Symbols of Resistance: An Intern at the Freedom Archives Highlights Her Experiences

The Freedom Archives contains over 12,000 hours of audio and videotapes, as well as thousands of paper materials, which date from the late-1960s to the mid-90s and chronicle the progressive history of the Bay Area, the United States, and international movements for justice. The archives contain in-depth oral interviews; reports on social and cultural topics; voices of organizers, activists and political prisoners; and pamphlets, journals and other materials from radical political organizations and social movements. These materials represent a commitment to anti-imperialism, human rights, and highlighting marginalized voices and organizations normally unheard or distorted in establishment media.

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May 31st PSN – What Are The Radical Roots of Your Oral History Practice?

On May 31st, a group of six joined PSN moderators Fernanda Espinosa and Amy Starecheski to share ideas about the radical roots of our oral history practices. The topic is part of a larger project on the radical roots of public history. Amy and Fernanda are working to collect projects with a radical perspective to include in a future publication.

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May 31 PSN: What are the roots of your radical oral history practice?

Oral history is not just something that historians do to create sources for archives. As part of a larger collective research project to document the radical roots of oral history and begin a process of decolonizing oral history practices, we invite you to join this video chat to share the roots of your radical oral history practice. What inspired you to do this work? How did you learn? Who are your oral history ancestors and mentors?

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March 25 PSN: Storytelling and Fundraising

This PSN explores the role of storytelling and listening for activists and organizers who are, want to be, or need to be involved in fundraising. The chat will examine the various roles narrative can play in working with individual donors, volunteers, boards, grants, and foundations -- as well as the ways utilizing storytelling might support, or perhaps undermine, the social justice work of our organizations.

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Feb 3 PSN: E-Security for Oral Historians in the Age of Trump

As people using oral history for social justice, we often collaborate with and record the stories of people, such as undocumented immigrants or queer and trans people, who are particularly vulnerable to potential harm if their stories are shared in ways they did not consent to. And as activists, we may be targets of surveillance. What do social justice oral historians need to know about cyber security? Where do we draw the line between being paranoid and being naive? In this chat, we will share strategies and skills for managing electronic security for oral history projects.

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Feb 21 PSN: Oral History and Decolonization: Reclaiming Stories and Ancestral Wisdom

Indigenous-led movements like that to protect the water at Standing Rock highlight the power of ancestral wisdom in transformative change. As movement-oriented oral historians and practitioners, how can the process and practice of oral history help us root ourselves in the wisdom of our own traditions and ancestors?

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Building Movements with Oral History in 2017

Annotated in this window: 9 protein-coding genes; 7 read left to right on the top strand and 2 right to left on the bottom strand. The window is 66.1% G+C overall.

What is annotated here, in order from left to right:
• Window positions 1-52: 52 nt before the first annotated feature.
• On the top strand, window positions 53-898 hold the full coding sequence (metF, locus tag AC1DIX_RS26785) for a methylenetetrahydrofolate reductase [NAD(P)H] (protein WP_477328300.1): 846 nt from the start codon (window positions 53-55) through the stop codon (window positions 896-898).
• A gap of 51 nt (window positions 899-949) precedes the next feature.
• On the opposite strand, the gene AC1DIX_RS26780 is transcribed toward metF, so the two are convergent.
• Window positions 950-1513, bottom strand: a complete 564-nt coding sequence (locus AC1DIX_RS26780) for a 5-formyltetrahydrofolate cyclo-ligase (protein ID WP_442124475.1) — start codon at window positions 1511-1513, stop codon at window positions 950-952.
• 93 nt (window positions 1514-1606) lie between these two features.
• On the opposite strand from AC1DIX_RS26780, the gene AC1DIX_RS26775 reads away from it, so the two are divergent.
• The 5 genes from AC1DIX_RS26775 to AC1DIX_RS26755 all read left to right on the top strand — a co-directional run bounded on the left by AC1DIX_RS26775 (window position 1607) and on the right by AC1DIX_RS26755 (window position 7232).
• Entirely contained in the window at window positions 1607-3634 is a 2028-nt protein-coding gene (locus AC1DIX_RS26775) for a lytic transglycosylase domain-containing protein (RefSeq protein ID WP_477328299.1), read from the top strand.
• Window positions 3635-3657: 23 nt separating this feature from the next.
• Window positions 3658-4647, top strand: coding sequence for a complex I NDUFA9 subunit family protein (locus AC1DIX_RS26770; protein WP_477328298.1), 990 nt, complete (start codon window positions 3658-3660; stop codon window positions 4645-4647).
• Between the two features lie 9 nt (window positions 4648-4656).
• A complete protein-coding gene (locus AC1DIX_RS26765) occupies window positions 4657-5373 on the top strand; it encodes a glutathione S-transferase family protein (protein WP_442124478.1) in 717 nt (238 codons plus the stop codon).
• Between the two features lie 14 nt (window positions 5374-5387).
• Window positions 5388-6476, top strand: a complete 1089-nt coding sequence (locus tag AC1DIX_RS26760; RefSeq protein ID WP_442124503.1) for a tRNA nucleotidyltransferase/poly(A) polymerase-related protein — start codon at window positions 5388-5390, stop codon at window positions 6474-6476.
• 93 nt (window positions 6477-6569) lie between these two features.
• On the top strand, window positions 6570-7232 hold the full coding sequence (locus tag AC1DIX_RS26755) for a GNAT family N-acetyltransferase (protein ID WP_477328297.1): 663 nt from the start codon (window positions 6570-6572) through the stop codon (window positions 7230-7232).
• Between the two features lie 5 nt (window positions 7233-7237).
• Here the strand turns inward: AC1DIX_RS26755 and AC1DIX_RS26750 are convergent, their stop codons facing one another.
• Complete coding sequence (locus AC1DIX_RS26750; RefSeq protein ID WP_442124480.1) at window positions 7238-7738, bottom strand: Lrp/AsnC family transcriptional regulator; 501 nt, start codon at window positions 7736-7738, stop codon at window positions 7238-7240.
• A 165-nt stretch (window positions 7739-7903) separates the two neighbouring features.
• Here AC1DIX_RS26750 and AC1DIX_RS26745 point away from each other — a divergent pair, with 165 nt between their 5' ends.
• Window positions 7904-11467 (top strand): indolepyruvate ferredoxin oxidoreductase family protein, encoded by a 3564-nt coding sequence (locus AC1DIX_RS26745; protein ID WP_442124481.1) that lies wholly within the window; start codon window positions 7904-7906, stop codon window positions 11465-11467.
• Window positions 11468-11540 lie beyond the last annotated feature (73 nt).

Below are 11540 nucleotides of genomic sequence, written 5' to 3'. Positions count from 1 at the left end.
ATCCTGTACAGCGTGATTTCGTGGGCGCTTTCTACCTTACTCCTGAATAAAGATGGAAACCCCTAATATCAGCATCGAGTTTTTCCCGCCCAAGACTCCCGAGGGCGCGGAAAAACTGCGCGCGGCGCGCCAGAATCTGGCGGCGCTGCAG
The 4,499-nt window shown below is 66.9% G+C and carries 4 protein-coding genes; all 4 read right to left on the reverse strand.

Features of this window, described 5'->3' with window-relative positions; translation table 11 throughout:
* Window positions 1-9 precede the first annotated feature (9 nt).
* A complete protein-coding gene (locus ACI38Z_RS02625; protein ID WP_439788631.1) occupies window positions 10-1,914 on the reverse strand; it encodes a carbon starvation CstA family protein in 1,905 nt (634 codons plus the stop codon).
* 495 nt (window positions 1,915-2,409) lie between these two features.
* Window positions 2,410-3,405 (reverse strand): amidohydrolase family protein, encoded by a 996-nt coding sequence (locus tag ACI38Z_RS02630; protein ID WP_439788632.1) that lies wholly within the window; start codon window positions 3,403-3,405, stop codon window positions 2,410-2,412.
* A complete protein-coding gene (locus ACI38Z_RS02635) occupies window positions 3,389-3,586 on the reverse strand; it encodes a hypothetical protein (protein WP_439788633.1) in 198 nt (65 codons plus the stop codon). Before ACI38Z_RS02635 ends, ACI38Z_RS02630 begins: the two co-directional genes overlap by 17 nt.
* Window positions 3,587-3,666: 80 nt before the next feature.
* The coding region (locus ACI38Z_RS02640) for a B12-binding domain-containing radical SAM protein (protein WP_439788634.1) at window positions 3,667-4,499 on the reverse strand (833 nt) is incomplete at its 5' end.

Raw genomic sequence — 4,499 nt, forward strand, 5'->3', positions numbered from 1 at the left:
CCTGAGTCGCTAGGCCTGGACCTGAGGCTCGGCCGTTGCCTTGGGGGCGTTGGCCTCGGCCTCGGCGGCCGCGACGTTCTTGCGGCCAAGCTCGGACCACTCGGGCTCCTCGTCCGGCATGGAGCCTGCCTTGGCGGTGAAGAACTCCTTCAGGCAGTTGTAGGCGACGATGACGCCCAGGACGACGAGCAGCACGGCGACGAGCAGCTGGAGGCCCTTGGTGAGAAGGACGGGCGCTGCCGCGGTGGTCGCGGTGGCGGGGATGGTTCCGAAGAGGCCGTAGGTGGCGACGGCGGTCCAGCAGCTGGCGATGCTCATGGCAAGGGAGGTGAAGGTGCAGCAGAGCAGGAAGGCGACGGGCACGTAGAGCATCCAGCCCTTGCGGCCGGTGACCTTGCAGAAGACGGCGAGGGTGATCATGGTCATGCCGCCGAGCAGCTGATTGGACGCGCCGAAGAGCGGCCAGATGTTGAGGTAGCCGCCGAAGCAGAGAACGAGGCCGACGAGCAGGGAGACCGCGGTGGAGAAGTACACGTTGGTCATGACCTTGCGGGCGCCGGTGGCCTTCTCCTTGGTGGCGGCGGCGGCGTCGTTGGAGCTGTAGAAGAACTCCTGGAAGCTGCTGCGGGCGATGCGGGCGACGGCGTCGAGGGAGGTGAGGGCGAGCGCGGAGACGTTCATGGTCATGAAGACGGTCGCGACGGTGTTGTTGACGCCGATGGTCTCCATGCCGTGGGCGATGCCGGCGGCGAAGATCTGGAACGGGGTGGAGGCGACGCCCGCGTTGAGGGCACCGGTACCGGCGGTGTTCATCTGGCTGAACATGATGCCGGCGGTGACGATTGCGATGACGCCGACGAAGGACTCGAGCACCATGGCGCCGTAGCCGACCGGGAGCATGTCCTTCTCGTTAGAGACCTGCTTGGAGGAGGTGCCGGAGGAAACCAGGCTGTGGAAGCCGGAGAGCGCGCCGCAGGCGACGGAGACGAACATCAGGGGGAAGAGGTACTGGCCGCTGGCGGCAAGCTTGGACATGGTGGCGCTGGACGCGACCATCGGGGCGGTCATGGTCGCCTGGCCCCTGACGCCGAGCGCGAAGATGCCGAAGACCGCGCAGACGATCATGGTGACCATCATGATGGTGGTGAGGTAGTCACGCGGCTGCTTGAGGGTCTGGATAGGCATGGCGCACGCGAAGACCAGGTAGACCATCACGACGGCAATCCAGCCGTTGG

Dear Groundswell Community,

We experienced a lot in 2016. A presidential election that shook this country to its core. Native American led organizing against environmental destruction and for Native sovereignty. Black led organizing against police brutality and anti-Blackness. Movements led by undocumented people against their exploitation and criminalization. Many personal and collective tragedies and triumphs. And everything in between.

As we approach 2017, may we be reminded of the power of people’s voices (and the documentation of these voices) in the building of strong, inclusive, liberatory social movements.

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Student-Farmworker Collaborations that Yield Stories and Build Justice

We hear a lot about immigrants in the media. It’s a story we all think we know about how times in Mexico and Central America are hard and how this hardship drives men and women to cross borders and take other people’s jobs. Many of us want to help, some of us want these people to return to their country of origin, but few of us take the time to ask questions and listen. Mainstream media rarely let immigrants speak for themselves.

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Building the StoryCorps Justice Project: Call for Groundswell Practitioner Perspectives

StoryCorps, the national oral history project, is launching the Justice Project – an initiative that will amplify and preserve the stories of people whose lives have been impacted by mass incarceration and the justice system nationwide   We hope to use this and other Groundswell spaces to generate response, engagement, and reflection as we build this project.  Please help us build the best project possible.  

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July 8 PSN: The Archivist is IN: An Open Q&A with Members of the XFR Collective,

Join members of the grassroots archival collective XFR (pronounced "transfer") Collective for a conversation about how to organize, safeguard, and archive oral history materials. What questions should you ask as you begin an archival project? What kinds of tools might you use to make sure that your digital and paper files are findable? Bring your own questions, and join us for what we hope will be just the start of an ongoing conversation.

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